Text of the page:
How to Tactfully Ask for a Prenup
Talking about a prenup with your significant other is scary territory. Amongst the biggest fears you might have, is that it could lead to the end of your relationship. However, careful planning for a thoughtful conversation using the right approach can lead to a successful discussion. Here are some tips to help you have a safe, non-threatening talk:
Start the conversation early
If you have enough foresight to bring up the topic of a prenup prior to engagement, go for it. The earlier you insert this taboo word into your conversations with your loved one, the better. He or she will have time to get used to the idea, and it won't come as a shock right after an engagement, or worse yet, a real downer amid wedding planning. Plus, creating an equitable prenup takes some time. You don't want to leave it to the last minute and rush writing the terms.
Make it a broader discussion
"I want to talk about getting a prenup" can sound like a threatening way to start a conversation. It will likely put the other party immediately on the defensive. But saying, "I'd like to talk about how we want to handle money if/when we're married" is a much more reasonable, friendly topic to introduce. Start the conversation as a way to get your financial plans in sync. You could begin by dreaming together about how you want to live during your retirement years. Or ask whether you'll join bank accounts. Once a conversation about financials is flowing, you can simply float the question, "Should we think about having a prenuptial?"
Make clear you'll write it together
Ensure your partner that any prenup you come up with will be written together. You aren't looking to force anything on the other person. The document you come up with will be equitable. The goal is to create an agreement where everyone's needs are heard and met. Both parties have to feel safe and protected by the terms before anyone signs.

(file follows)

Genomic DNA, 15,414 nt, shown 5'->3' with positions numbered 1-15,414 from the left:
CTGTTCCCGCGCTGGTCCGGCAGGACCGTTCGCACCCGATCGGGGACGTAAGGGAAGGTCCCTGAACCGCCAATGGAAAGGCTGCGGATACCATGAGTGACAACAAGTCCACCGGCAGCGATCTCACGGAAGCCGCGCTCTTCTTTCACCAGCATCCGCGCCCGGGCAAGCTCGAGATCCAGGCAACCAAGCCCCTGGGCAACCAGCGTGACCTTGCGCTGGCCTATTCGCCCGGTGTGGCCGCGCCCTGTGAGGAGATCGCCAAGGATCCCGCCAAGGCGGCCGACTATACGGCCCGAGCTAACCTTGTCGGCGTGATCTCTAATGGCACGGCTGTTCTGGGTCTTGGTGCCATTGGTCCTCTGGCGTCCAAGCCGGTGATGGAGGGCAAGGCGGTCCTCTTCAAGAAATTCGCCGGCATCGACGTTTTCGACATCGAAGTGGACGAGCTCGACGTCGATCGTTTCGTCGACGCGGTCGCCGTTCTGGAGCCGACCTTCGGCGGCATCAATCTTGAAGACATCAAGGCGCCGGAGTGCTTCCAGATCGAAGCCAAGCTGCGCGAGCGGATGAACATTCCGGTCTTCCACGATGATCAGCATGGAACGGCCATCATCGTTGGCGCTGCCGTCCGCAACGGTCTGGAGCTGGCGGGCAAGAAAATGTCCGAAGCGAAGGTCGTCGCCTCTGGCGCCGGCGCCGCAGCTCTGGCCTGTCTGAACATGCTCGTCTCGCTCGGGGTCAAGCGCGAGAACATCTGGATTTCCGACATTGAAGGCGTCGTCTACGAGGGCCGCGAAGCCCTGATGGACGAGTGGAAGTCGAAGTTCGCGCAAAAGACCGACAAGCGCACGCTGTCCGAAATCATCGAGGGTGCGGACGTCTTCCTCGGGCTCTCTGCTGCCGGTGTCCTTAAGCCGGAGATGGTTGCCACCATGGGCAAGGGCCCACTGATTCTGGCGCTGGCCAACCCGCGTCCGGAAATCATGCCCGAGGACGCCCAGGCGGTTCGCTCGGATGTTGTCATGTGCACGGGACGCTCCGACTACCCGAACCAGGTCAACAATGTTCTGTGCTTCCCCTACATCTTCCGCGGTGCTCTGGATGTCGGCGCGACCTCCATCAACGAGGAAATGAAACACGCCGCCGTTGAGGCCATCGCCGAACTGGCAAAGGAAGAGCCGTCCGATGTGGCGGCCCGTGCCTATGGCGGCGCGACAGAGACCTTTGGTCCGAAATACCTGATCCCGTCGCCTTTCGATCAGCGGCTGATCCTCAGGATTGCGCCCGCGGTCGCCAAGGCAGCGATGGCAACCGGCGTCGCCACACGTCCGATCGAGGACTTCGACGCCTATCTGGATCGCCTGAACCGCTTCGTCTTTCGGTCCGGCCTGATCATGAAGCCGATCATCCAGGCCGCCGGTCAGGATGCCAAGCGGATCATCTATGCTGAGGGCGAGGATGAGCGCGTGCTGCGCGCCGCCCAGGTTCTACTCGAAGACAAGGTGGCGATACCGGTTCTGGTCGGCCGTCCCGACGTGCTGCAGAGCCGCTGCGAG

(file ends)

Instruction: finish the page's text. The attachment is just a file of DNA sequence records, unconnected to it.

Do it for the kids
If kids are already involved in your relationship, a prenup can protect assets that are intended to be passed down to them. Explain to your partner that you don't want to leave your kids in a contentious situation should a divorce come about. Point out that people write wills to make their intentions clear should they pass away, so why not make both intentions clear should a divorce occur?
Whether you're looking to protect the assets you bring into a marriage, or you just want to have a playbook to avoid dispute in case of a divorce, a prenuptial agreement can be a smart document to have. It doesn't have to favor or punish anyone. Seen in the right light, a prenuptial is a way of caring about each other's wellbeing, regardless of whether you're married.